#DTXEurope: Huawei Dispute Symbolic of Wider Problems in Telecoms Industry

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Speaking in the opening keynote session of Digital Transformation EXPO Europe Sir John Sawers, former chief, Secret Intelligence Service (MI6), said that the ongoing dispute between the US and Chinese telecommunications giant Huawei is symbolic of broader problems affecting the global telecoms industry.

“A big thing has been made about the intelligence and security threat posed by having Huawei equipment in the British national system," he said. “I actually tend to play that down a little bit. I think we have a rather good system here in the UK whereby all Chinese equipment that goes into the UK national infrastructure goes through a checking station run by GCHQ, and we’ve not, in the 20 years that we’ve had Huawei equipment in our system, experienced it being used by the Chinese state for espionage purposes.”

However, there is a wider problem in the telecoms industry because there are so few suppliers and manufacturers supplying goods, he explained, and you have no “big American player.”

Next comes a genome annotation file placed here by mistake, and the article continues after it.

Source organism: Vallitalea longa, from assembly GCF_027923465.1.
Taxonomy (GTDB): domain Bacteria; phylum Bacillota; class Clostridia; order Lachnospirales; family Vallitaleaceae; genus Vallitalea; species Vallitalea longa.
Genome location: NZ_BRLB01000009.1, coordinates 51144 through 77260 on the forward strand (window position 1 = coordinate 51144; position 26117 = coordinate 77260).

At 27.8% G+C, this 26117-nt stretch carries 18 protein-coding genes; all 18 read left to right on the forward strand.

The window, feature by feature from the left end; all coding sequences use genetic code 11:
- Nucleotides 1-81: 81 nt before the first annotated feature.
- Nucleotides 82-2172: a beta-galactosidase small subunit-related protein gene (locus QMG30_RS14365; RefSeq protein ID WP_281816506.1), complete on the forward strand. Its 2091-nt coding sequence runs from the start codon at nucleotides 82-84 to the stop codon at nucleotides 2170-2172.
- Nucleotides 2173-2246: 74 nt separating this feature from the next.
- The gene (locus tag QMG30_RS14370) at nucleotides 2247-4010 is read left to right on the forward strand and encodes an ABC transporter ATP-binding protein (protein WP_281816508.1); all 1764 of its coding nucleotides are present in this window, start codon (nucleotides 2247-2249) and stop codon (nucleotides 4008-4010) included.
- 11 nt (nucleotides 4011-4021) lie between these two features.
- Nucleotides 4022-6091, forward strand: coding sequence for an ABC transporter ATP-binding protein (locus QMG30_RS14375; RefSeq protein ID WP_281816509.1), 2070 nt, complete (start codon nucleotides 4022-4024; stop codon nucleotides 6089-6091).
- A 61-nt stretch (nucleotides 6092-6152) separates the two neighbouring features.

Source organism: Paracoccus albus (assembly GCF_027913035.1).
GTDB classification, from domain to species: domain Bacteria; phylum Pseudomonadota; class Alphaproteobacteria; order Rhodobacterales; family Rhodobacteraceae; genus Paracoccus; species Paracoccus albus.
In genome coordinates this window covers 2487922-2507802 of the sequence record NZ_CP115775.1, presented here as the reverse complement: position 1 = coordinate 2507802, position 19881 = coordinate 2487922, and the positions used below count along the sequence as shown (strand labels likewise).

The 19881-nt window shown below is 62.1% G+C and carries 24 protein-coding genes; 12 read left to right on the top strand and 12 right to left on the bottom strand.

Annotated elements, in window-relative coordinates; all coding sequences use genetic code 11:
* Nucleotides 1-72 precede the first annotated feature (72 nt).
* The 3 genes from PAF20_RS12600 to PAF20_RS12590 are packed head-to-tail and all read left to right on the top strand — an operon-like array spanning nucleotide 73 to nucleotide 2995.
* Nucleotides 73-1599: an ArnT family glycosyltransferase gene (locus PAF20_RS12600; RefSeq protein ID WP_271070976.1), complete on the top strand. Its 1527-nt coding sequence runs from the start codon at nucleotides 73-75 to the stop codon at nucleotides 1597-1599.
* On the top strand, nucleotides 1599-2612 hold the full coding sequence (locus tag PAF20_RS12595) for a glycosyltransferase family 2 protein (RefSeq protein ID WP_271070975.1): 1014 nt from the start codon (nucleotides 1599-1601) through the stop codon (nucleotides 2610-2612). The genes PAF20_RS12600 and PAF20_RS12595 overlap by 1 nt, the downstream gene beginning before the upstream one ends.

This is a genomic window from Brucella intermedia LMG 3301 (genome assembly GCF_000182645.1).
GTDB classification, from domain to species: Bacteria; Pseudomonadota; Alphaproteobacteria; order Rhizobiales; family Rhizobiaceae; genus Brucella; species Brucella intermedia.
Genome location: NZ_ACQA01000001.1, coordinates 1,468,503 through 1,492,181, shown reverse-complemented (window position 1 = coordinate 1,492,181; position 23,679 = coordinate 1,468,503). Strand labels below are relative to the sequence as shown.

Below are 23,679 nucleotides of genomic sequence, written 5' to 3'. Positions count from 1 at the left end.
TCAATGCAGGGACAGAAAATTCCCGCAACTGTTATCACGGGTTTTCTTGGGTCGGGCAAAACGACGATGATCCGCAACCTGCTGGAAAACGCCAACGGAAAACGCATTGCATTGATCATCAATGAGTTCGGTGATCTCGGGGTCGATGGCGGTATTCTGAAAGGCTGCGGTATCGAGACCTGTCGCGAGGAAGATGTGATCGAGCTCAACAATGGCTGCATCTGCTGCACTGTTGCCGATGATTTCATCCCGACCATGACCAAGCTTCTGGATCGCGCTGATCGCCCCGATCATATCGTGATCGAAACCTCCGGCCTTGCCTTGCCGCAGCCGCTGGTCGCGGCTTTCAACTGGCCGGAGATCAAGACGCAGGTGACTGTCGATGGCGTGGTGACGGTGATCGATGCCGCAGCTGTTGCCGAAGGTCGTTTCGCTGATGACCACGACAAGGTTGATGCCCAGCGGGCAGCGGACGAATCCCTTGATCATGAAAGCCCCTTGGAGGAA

This is what has led to the US making such an issue around Huawei technology in recent months, Sawers argued, pin-pointing three specific matters that have played a particular role in the dispute..

The first is that there is a potential espionage threat that needs to be managed, and we do all have to be mindful of that.

Secondly, and more importantly, “there’s the industrial policy argument, where the West needs its own telecoms national infrastructure manufacturers, so that we can rely on Western-made, Western-designed kit,” Sawers argued.

Thirdly, Huawei has become a “point of leverage in the wider US-China trade negotiations.”

So, the Huawei issue is “much more complicated than is sometimes presented (as a simple one about national security and intelligence threats) and it’s about a much wider issue of the control of technology,” Sawers pointed out.

“In essence, it’s a microcosm of the challenges the West is going to face during the 2020s. As we move into a world of competition between powers, competition over technology and a time when Western politics is not as healthy or as unified as it has been before, it creates a very complicated backdrop for those who are in the technology business,” he concluded.

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